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Dangerously Understaffed: Why Cleveland police staffing numbers may get worse

Approx. 30% of officers eligible to retire
Cleveland police
Posted at 5:00 PM, Nov 23, 2022
and last updated 2022-12-13 09:41:56-05

CLEVELAND — News 5 Investigators found Cleveland police's staffing shortage may get worse in 2023. Records show 30% of Cleveland police officers are eligible to retire next year.

Staffing records show 419 officers will have served at least 25 years as of 2023, which makes them eligible to hang up their badges.

How many officers left

Cleveland has hemorrhaged police officers since 2020.

We found 30% of the city's police force left the department between January 1, 2020 and October 31, 2022.

The city's personnel bulletins show 176 officers have left so far this year. Most of the officers retired or resigned.

This follows the loss of 186 Cleveland police officers in 2021. There were 133 departures in 2020.

How it impacts communities

This comes as residents complain about the lack of police presence in their communities caused by the current staffing crisis.

"People are concerned," said Blaine Griffin, Cleveland City Council President. Griffin also represents Ward 6.

"People want to see more visibility," he said. "They want to see a police car ride up their street. They want police officers engaged in a lot of different ways in their communities."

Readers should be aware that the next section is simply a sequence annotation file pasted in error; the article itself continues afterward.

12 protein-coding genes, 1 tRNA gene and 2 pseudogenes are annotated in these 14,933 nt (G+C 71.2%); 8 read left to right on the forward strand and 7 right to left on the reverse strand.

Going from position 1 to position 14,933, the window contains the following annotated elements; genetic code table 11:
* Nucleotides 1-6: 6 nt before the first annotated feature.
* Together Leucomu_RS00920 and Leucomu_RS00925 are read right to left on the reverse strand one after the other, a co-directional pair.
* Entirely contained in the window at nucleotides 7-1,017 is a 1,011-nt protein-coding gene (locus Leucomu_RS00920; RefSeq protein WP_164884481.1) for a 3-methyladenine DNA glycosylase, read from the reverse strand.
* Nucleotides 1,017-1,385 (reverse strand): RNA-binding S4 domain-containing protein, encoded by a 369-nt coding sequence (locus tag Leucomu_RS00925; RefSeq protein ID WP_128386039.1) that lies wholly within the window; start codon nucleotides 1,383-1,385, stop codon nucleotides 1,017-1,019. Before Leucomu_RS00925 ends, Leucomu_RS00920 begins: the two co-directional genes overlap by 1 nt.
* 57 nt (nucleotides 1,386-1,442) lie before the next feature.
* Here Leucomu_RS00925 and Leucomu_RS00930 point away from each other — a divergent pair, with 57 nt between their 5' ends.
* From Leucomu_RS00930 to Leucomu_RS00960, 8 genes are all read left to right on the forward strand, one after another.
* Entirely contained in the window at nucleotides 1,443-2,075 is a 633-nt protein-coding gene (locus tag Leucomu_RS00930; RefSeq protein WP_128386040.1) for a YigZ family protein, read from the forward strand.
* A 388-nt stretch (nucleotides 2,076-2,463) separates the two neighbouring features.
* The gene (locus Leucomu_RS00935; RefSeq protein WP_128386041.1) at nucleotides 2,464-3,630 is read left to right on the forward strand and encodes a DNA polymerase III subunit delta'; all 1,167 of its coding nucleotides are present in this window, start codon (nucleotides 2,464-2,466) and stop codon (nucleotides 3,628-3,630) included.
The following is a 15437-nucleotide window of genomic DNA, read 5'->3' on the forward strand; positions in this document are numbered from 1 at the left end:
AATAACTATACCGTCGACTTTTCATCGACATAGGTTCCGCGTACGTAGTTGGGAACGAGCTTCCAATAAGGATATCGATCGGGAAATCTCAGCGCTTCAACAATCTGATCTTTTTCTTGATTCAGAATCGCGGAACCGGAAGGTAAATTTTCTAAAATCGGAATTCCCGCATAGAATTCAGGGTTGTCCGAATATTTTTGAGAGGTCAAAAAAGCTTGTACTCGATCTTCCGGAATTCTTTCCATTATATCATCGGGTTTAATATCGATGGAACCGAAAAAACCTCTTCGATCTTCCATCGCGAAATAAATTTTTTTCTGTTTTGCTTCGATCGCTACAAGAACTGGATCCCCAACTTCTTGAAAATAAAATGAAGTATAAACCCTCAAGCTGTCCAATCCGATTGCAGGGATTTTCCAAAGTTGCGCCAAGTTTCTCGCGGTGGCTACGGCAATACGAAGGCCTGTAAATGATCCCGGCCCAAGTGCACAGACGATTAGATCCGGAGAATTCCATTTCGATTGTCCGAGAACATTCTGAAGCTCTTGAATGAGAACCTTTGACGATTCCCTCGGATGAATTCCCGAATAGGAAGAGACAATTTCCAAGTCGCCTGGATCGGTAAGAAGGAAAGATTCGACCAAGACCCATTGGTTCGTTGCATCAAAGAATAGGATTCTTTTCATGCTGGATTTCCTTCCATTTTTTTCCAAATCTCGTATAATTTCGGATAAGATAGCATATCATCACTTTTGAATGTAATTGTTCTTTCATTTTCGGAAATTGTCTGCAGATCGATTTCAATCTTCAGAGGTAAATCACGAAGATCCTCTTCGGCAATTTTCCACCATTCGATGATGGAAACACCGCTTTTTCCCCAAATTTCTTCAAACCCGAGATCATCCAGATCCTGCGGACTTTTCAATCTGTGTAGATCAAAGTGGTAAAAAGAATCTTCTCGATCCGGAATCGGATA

"They still feel like police are responding to calls. They still get service when they want service," he said. "It's just some of the proactive policing."

How many were hired

Like police departments across the country, Cleveland is also struggling to replenish its ranks.

In August, 25 new officers graduated.

However, the next police academy class was canceled last summer after the city found only 9 candidates.

"Let's be honest," Griffin said. "The environment to recruit police officers nationwide has been a challenge. It's just a challenge."

What Cleveland is doing

News 5 Investigators first asked Mayor Bibb's office for an on-camera interview about recruitment and retention three weeks ago.

His office has yet to make anyone available.

During a news conference on crime this summer, Bibb announced plans to hire a marketing firm to help the city attract police officers.

However, three months later, the city has yet to release an RFP.

"I think we need a more rigorous marketing process," Griffin said. "I think we have to be a little bit more thrifty... I don't think it's just the administration's responsibility. I think we have to be clever and I think we have to meet people where they are."

The Bibb administration did send out an RFP for a consultant to evaluate how many officers the city needs and how the officers should be deployed.

What residents want

Resident Erika Watson said police presence is nearly non-existent in her neighborhood on Cleveland's East Side.

"They barely come down in my neighborhood. They don't come down the street. You don't see them" she said. "People pretty much doing what they want to do because they know the police are not around."

Watson said she used to see officers more often in the St. Clair Superior neighborhood.

"It makes me feel very sad," she said. "I'm just hoping they do something about this really soon."

"I mean, we want to feel safe, we want to be safe, but how can we?" she said. "We don't have police officers out there. "

Read previous stories in investigator Sarah Buduson's "Dangerously Understaffed" series of reports below:

RELATED: 1 out of every 4 Cleveland Police officers has left the job during the pandemic

RELATED: Dangerously Understaffed: 46 officers left Cleveland police in May, June

RELATED: Dangerously Understaffed: Cleveland locates vehicle in fewer than 1 in 5 hit-skips

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